During the “Baby Boomer” era, following WWII, America underwent one of the largest demographic shifts and population growths in history. Huge amounts of home construction on the outskirts of America’s largest cities, known as “levittowns” became the new staple of the American dream, with the houses sporting two car garages, and white picket fences. These low density, predominantly middle class residential districts, were America’s first true suburbs. These suburbs were constructed mainly in response to the new postwar consumerism that enveloped the parents of the baby boomers. With the new economy, affordable housing, and most families becoming single income dependent, families grew bigger and bigger. The 1947 passing of the bill that lead to the interstate highway system, only added fuel to the fire of suburbanization. With the new interstate highway system, more affordable and fuel efficient automobiles, and the government aiding in the financing of new suburban homes, the choice seemed elementary. All of these factors pushing to the suburban movement, only spurred the baby boomers on, and between 1940-50, there was an 835% percent increase in living births with nearly 4 million children being born every year. In 1940, 19.5% of the United States population lived in what would be considered to be suburban areas outside of large metropolitan areas, however, by 1960; the number was pushing nearly 40%. The postwar suburbanization of America during the baby boomer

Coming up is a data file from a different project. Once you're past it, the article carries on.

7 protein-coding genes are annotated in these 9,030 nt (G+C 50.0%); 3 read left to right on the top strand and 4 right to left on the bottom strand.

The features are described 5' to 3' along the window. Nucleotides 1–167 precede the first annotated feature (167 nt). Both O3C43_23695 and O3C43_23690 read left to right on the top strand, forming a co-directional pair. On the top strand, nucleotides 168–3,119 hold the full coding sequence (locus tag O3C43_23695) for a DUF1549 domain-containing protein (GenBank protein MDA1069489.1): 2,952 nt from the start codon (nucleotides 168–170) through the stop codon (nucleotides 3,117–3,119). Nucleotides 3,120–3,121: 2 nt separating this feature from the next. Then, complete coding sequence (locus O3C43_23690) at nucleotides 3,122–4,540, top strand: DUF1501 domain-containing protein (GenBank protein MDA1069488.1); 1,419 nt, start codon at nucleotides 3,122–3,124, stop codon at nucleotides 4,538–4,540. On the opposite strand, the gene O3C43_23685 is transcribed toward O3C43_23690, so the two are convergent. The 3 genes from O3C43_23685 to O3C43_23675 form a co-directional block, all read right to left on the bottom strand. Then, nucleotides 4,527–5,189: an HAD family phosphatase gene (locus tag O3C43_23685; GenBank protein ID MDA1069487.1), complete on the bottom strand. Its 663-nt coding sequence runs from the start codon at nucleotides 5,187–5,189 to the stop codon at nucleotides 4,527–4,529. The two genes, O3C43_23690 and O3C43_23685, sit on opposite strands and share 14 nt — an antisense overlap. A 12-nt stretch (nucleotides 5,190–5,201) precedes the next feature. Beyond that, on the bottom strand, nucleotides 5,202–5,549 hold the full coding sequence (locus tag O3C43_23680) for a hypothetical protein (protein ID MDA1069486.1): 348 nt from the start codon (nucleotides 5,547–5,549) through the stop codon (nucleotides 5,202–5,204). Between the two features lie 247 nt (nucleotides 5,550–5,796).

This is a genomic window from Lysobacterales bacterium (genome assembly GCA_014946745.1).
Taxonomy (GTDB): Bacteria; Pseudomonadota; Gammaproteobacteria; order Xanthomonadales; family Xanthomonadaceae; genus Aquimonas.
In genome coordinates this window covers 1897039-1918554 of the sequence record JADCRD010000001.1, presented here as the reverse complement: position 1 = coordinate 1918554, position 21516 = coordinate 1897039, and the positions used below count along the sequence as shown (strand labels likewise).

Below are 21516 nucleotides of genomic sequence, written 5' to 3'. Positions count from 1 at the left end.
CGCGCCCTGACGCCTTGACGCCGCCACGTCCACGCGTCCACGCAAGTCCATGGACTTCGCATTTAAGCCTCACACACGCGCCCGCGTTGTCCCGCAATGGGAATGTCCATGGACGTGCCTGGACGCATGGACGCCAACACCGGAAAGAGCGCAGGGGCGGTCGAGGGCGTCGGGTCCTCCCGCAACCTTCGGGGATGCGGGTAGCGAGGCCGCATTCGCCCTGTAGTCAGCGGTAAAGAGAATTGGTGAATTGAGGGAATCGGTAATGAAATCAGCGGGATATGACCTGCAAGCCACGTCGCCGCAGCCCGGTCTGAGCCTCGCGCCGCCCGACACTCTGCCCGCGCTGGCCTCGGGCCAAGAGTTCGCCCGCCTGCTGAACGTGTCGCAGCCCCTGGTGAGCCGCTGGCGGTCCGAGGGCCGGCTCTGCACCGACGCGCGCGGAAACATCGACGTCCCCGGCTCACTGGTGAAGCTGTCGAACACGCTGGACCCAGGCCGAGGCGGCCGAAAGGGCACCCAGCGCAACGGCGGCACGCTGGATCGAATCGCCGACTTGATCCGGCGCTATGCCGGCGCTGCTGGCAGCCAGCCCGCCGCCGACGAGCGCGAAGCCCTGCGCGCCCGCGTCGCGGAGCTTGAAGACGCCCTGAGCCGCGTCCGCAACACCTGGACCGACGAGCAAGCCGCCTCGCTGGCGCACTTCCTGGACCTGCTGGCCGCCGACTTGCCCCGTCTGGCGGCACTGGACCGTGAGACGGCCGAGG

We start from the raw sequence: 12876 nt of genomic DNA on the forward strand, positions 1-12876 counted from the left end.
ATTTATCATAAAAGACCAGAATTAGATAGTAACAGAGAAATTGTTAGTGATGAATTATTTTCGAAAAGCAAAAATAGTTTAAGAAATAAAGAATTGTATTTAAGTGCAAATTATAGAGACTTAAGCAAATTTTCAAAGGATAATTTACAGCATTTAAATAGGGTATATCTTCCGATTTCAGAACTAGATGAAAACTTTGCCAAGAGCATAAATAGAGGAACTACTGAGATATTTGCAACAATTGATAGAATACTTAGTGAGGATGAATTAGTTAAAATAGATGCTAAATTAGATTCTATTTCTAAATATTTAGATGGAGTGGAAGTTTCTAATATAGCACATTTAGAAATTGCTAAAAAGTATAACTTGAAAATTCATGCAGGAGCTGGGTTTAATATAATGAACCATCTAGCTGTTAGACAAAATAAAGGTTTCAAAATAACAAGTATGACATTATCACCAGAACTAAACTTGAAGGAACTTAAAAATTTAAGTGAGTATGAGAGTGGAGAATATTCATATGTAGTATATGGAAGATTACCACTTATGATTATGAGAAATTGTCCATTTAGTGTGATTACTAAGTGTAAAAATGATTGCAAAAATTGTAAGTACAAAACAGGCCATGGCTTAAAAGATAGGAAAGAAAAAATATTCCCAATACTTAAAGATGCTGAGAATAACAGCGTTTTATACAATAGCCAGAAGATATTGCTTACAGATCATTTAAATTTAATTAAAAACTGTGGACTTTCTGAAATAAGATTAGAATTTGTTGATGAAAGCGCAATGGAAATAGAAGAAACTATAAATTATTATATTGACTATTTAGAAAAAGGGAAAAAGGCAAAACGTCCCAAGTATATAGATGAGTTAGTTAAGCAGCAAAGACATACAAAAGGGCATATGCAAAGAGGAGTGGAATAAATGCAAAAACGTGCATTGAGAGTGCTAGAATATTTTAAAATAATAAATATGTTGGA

The gentrification process can be seen through the demographic and physical changes of the South Parkdale neighborhood. Gentrification is “the invasion of working-class areas by the upper- and middle-classes, who upgrade shabby, modest housing into elegant residences, resulting in the displacement of all, or most of the original working-class occupiers”. (Lyons, 1996) South Parkdale is a neighborhood in downtown Toronto that faces problems of gentrification. This problem has been ongoing since the nineteen fifty’s’.
When you hear about the city Detroit do you ever think of it as a city that needs to be gentrified? Gentrification is the process in which renovating or improving a house or district so that it accepts to middle-class taste. Gentrifying the city of Detroit is a great thing because the city needs to show improvement, develop into a better place, and it needs to increase its population numbers from a low rate to a more advanced rate.